UV Applications within a Healthcare Facility 

Ultraviolet (UV) light provides chemical-free, liquid-free disinfection proven effective against viruses, bacteria, molds, and spores. UV light can be effective on surfaces that are harder to wipe down, such as remotes, knobs, keyboards, etc. When UV light is used, the exposure can be observed through a window to safely and easily determine if critical surfaces are being adequately exposed to light. This is contrary to spray and wipe methods which are extremely difficult to determine if an area has been missed.

In the waiting and exam rooms, the Torch-Aire allows for continuous disinfection of the room’s air.  The device is quiet, effective, and safe to operate continuously throughout the day, even with patients and staff in the room.  The Torch-Aire simply pulls the room air through a UV treatment tunnel which disinfects it and returns it back into the room. Room surfaces can be disinfected by a variety of UV disinfection towers, including the Torch and Torch+.  These UV systems are able to provide a 99% reduction of many harmful organisms within 5 minutes. For areas needing special attention, the Torch-Flex and Torch Double-Flex are capable of applying UV disinfection within tight spaces and focused areas. If a permanent UV system is desired, the Flashbar can be installed in the room to provide an even simpler UV system for routine disinfection.  Components, equipment, office accessories, and even toys, can be placed in a Flashbox, or for smaller items, a Flashbox-mini.  These devices allow items to be placed inside them and quickly be exposed to UV-C light for disinfection in as little as 1 minute.

Relying on cleaners coming in nightly is not enough to provide your patients the best protection from germs that they deserve. Ultraviolet light disinfection methods provide a low cost, simple approach to address areas often unable to be properly cleaned otherwise. In order to provide the best quality of care for patients and reduce the risk of spreading germs, a clean and healthy patient environment is essential. Your patients and staff will all benefit from knowing that they are being protected while in your office. 

1. Canada, Provincial Health Services Authority, BC Centre for Disease Control. (2004). Guidelines for Infection Prevention and Control in the Physician’s Office.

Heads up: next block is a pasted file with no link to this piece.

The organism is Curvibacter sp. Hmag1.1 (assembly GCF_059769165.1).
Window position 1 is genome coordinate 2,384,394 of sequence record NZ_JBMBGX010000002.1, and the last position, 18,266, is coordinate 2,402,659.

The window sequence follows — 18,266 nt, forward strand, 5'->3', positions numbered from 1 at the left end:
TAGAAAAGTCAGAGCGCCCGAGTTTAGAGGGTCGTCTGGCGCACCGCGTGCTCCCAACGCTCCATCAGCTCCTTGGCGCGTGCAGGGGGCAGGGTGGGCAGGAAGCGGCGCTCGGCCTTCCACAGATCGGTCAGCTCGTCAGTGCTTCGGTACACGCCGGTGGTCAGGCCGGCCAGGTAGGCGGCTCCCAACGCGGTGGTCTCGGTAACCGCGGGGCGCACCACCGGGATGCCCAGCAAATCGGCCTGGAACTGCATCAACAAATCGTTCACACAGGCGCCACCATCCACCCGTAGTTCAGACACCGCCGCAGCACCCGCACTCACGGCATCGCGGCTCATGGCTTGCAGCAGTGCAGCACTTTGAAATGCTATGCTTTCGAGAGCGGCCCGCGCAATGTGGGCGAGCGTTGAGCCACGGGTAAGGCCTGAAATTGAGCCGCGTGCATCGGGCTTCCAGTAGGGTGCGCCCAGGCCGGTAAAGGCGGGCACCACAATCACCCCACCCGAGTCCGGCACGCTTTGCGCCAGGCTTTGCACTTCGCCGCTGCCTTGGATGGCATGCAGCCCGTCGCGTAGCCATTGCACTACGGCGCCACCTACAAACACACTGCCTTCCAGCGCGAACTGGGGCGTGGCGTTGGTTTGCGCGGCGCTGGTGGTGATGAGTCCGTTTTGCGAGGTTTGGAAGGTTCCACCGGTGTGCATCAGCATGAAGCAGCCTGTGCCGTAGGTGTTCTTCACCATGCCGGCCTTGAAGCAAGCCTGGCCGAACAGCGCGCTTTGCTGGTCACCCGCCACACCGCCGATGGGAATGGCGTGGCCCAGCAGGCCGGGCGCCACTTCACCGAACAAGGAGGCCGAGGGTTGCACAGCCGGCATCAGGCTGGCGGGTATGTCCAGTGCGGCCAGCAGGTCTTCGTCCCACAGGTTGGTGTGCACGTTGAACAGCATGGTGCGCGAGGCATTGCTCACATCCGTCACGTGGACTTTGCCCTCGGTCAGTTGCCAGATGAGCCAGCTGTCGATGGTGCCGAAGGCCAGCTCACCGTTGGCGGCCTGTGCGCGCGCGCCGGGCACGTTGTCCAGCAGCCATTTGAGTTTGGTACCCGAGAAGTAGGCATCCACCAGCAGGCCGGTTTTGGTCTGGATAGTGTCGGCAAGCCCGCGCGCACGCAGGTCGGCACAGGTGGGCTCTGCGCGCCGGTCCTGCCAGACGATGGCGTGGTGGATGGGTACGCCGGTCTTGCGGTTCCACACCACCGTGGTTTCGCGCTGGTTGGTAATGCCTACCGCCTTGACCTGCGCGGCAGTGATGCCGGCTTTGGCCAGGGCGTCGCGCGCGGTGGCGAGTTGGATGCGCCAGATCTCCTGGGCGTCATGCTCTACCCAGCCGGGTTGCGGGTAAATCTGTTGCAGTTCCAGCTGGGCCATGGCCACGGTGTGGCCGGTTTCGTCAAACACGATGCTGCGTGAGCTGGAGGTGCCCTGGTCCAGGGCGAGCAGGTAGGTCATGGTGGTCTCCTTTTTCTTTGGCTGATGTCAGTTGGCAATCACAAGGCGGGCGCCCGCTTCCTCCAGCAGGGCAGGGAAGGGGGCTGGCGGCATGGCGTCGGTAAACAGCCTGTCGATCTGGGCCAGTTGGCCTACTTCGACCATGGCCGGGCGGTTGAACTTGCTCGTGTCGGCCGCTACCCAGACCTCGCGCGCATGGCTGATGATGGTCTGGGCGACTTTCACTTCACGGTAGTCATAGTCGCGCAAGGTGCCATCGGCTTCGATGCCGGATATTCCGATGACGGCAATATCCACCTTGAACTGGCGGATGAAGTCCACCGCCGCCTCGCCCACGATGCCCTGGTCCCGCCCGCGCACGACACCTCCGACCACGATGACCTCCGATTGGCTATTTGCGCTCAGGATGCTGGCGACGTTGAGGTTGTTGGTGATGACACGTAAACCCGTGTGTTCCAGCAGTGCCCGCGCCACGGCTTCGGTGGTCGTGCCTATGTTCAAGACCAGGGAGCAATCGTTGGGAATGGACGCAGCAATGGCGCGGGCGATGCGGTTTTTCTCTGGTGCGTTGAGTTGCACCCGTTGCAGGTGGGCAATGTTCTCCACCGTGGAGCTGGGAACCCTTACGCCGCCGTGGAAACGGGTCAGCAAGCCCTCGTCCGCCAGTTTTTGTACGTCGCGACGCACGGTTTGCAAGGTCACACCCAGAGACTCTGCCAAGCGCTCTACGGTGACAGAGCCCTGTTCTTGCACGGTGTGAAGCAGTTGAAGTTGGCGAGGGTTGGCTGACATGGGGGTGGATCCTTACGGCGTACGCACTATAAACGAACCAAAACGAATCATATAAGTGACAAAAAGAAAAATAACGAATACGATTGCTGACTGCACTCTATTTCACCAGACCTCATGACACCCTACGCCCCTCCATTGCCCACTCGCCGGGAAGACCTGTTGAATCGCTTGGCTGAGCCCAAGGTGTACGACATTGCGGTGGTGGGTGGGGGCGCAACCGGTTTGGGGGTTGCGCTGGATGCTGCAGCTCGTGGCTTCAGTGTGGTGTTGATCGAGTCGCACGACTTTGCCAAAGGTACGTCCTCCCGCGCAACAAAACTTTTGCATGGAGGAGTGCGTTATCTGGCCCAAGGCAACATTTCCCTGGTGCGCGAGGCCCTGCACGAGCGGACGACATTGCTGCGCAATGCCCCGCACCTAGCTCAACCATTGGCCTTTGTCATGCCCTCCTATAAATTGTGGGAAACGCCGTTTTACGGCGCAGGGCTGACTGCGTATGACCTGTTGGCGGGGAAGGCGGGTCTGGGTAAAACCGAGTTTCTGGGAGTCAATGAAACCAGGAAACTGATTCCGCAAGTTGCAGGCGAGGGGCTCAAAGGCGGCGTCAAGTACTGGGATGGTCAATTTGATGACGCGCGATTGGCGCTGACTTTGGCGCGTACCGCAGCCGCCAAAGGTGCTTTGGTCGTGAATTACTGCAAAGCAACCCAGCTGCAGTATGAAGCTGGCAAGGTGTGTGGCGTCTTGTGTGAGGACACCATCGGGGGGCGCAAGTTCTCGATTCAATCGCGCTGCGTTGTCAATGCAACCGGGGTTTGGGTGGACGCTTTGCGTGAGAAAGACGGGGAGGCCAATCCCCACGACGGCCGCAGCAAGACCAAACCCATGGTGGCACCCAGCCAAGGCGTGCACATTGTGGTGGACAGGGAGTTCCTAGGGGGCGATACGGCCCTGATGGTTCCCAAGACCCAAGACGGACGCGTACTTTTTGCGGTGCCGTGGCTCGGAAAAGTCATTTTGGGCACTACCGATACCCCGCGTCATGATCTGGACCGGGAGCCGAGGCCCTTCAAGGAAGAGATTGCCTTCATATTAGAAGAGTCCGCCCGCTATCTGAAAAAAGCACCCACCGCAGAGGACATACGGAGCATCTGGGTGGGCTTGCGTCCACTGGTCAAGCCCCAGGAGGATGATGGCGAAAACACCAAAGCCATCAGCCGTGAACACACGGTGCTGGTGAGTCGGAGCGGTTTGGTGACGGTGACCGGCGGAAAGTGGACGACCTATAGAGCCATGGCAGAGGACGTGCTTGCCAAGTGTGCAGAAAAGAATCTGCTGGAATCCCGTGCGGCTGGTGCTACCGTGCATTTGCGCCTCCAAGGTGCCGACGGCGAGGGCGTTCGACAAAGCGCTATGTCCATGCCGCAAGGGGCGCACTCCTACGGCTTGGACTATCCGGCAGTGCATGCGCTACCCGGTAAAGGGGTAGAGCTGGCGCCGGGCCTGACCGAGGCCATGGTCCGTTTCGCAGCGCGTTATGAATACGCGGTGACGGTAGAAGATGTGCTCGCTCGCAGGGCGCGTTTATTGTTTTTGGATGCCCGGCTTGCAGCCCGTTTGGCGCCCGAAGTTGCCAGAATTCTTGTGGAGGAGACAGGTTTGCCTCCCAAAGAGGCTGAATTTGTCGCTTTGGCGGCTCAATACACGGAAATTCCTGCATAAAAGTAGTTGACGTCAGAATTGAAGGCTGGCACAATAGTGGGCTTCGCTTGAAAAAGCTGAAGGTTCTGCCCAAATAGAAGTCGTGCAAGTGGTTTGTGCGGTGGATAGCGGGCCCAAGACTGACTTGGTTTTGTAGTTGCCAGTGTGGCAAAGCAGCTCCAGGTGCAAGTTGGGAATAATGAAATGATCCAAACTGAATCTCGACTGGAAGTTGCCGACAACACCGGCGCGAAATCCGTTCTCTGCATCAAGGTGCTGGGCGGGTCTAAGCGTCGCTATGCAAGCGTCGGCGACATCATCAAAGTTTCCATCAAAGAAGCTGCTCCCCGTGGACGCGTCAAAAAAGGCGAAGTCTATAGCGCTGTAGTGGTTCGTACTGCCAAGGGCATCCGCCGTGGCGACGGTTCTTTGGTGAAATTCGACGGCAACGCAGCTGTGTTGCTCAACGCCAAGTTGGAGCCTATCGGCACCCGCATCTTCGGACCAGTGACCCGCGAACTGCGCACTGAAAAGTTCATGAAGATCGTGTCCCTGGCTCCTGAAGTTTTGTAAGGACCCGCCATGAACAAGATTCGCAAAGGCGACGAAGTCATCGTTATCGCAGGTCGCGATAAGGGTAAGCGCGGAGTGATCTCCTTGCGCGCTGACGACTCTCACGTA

2. Paediatr Child Health. 2008 May; 13(5): 408–419.  

Tuesday, December 18, 2018

Case Study: Decontamination of an ABSL-3 Facility and its Ductwork

A university’s ABSL-3 area was set to be renovated.  The laboratory had been used for research with tuberculosis (TB) and needed to be decontaminated before it could undergo extensive renovation. The associated ductwork also required decontamination prior to demolition of the existing exhaust system.  Removing contaminated ductwork is a complicated and difficult task, and it proved easier and more cost effective to decontaminate the ductwork along with the laboratory prior to removal of the existing ductwork. Current decontamination methods for rooms include manual spraying and wiping with chemical disinfectants or the application of formaldehyde gas, hydrogen peroxide vapor, or chlorine dioxide gas. When ductwork is also involved in the decontamination, the methods that are practical for implementation become more limited.

The manual spray/ wipe method was ruled out very quickly. Personnel must spray each and every surface with the decontaminating agent, ensure sufficient coverage with the sprayed liquid, allow the agent to remain on the surface for the specified contact time (typically 10-20 minutes), and then wipe the surface. This method seems extremely prone to human error, especially when considering the difficulty in accessing every interior surface in the ductwork. Formaldehyde gas was considered as a possible method as it is effective over a broad range of organisms, has relatively low cost, and can effectively reach applicable surfaces due to its gaseous properties. However, formaldehyde is listed as a potential carcinogen by the U.S. EPA and as carcinogenic to humans by the International Agency for Research on Cancer. It also requires neutralization and manual wiping of the potentially harmful neutralization byproduct, consisting of paraformaldehyde and/or the neutralization product. Vapor Phase Hydrogen Peroxide (VPHP) was another method evaluated. VPHP is an effective sterilant under ideal conditions but has the potential for inconsistent distribution where temperature gradients exist or where small areas (like the inside of ductwork) trap the movement of vapors and create condensation. Additionally, VPHP has been known to break down upon contact with galvanized metal such as that used in this project’s ductwork. These potential drawbacks led project leadership to seek other options.